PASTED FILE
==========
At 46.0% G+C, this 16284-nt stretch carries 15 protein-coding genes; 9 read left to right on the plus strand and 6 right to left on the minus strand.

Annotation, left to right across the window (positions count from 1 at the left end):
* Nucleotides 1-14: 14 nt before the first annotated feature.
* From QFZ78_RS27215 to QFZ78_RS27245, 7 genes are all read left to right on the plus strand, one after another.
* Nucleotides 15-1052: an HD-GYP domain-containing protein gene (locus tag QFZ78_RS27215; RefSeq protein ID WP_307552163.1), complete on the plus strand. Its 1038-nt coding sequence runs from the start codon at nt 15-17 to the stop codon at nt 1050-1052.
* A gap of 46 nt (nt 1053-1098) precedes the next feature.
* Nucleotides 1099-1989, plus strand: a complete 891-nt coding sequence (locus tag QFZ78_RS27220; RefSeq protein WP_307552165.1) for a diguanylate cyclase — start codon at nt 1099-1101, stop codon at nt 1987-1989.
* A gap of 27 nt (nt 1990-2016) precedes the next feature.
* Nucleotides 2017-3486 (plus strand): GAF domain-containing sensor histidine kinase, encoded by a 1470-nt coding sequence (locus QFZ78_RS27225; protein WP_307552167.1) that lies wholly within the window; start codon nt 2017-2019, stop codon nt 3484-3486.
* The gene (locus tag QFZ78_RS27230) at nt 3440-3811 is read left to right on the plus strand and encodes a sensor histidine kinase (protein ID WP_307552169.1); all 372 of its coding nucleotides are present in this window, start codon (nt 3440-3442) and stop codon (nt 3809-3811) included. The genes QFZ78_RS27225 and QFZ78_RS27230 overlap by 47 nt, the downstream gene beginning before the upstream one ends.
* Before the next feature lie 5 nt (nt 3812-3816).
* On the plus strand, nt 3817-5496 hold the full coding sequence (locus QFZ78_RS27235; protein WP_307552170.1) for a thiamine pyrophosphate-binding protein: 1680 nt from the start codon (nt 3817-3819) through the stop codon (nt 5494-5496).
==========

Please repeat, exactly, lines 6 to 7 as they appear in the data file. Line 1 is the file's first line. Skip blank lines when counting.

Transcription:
* A gap of 46 nt (nt 1053-1098) precedes the next feature.
* Nucleotides 1099-1989, plus strand: a complete 891-nt coding sequence (locus tag QFZ78_RS27220; RefSeq protein WP_307552165.1) for a diguanylate cyclase — start codon at nt 1099-1101, stop codon at nt 1987-1989.